Though I’m undoubtedly an extrovert, I recently discovered that while talking can get a person far in life, silence is underrated.

This realization came to me several months ago while I was at a reception after the last performance of my ballet’s spring showcase. The dress code was formal, and the desserts were fancy, which produced a room full of well-dressed teens and parents eating chocolate strawberries and coconut pie. 

Though I attended all my freshman “skills” classes and went on countless nature trips, no group conversation or team challenge quite prepared me for the scene that happened at the party. 

Being a nonconformist, instead of wearing a nice suit with a belt, I chose the suspender look.

A group of dancers, one of whom we’ll call Sharon, was in a circle discussing the performance.

Sharon and I are pretty close. If I don’t know the combination during class, I’ll look over, and she’ll do it with her hands. If I have a joke to tell her, she’ll pretend to laugh to boost my ego. 

As we were talking, a shorter kid holding flowers tensely in his hands came up next to Sharon.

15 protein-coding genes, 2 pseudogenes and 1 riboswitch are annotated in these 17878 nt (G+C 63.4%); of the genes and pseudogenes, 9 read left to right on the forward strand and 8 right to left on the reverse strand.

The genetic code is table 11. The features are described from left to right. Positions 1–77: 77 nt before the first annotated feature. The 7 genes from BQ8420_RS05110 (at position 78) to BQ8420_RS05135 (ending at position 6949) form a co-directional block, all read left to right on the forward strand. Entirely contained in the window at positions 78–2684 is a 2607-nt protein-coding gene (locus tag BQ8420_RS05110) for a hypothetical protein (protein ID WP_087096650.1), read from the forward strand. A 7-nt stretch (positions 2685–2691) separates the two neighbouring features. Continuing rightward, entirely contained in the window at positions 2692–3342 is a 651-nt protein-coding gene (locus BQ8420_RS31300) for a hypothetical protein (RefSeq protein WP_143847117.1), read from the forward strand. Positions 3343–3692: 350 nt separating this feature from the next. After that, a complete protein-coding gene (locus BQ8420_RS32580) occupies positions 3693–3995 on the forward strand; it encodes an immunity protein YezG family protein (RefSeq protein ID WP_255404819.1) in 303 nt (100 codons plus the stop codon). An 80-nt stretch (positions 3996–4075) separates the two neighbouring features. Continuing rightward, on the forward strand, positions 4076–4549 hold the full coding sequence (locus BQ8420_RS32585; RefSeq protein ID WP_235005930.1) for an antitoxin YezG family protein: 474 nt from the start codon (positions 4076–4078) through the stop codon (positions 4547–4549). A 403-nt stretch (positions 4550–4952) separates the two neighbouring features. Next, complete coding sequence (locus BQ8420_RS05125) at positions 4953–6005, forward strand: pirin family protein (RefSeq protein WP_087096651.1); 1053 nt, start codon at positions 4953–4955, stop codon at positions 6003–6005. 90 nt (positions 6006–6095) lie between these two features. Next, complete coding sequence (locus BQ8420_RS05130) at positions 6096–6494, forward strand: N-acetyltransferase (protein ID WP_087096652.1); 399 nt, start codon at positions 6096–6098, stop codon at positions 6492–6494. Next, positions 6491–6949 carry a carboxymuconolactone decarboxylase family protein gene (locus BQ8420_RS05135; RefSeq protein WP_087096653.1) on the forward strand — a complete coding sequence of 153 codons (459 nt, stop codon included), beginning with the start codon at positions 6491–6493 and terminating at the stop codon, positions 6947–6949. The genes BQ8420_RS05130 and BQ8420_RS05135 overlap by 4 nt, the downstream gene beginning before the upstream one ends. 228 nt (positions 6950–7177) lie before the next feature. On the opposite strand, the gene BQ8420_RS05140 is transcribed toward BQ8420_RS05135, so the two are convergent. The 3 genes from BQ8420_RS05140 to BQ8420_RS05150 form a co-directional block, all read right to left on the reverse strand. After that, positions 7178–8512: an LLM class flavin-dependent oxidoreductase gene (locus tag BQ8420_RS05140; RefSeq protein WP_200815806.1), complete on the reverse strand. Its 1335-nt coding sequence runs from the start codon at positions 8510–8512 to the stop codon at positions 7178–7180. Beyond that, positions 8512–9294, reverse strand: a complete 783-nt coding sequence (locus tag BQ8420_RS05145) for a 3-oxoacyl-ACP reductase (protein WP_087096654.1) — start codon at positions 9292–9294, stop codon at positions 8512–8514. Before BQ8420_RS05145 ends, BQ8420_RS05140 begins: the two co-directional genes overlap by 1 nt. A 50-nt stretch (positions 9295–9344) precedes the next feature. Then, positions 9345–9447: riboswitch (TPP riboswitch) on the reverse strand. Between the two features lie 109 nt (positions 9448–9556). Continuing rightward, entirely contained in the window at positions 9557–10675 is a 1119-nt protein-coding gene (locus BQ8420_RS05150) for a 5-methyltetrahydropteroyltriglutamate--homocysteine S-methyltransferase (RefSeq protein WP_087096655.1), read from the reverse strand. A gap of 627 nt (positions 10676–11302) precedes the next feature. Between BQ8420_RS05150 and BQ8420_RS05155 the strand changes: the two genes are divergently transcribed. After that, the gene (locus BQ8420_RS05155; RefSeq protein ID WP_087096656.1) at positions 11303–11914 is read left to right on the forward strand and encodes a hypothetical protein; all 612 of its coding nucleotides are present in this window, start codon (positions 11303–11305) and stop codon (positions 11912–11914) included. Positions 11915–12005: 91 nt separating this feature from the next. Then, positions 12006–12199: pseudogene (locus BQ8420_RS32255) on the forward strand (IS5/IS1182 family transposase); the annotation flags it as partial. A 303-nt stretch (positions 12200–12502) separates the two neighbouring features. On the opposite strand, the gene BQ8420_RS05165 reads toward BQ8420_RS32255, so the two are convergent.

I had never seen him, but judging by his body language, I could tell he was there for Sharon.

And though Sharon had heels on, even without the extra inches, she had some height on him.

My outgoing personality forced me to include this kid in the conversation. 

“What’s your name?” I said, leaning down slightly from my 6-foot stature. 

“Mike,” he spat out, barely making eye contact with me. 

Then it all clicked. 

Mike was obviously Sharon’s younger brother. He was holding the flowers like that because his mom had probably made him, he was a lot shorter than Sharon, and they sort of looked alike. 

“Are you guys siblings?” I prodded, confident in my hunch. 

“No,” Mike said with an air of confusion. 

“Oh, cousins?” I said.

“No,” Mike repeated. This time, however, his confusion was more disturbing. 

“So, how do you guys know each other?” I said. 

The next two words Mike said hit me like a Cadillac bolting past the crosswalk on Latham Drive.

“We’re dating,” Mike said. 

“Dating?” I said, realizing that I had not only done poor detective work but also that I had just accused a happy couple of being brother and sister. 

Desperately trying to cover my tracks, I pushed back with, “Well, I only said that because you guys look alike. It’s really no big deal.”

But it was, shown by Mike’s uncomfortable facial expression.

My brother, Dylan, turned to me and said, “You’re digging yourself into a deeper hole.”

 And he was right — if I had just stopped talking and listened, I could have prevented an awkward situation while saving people’s feelings. 

So here’s some advice from an extrovert: While talking is fun, waiting for someone else to take the lead is better.

—By Jackson Margolis

Originally published in the April 23 edition of the Octagon.

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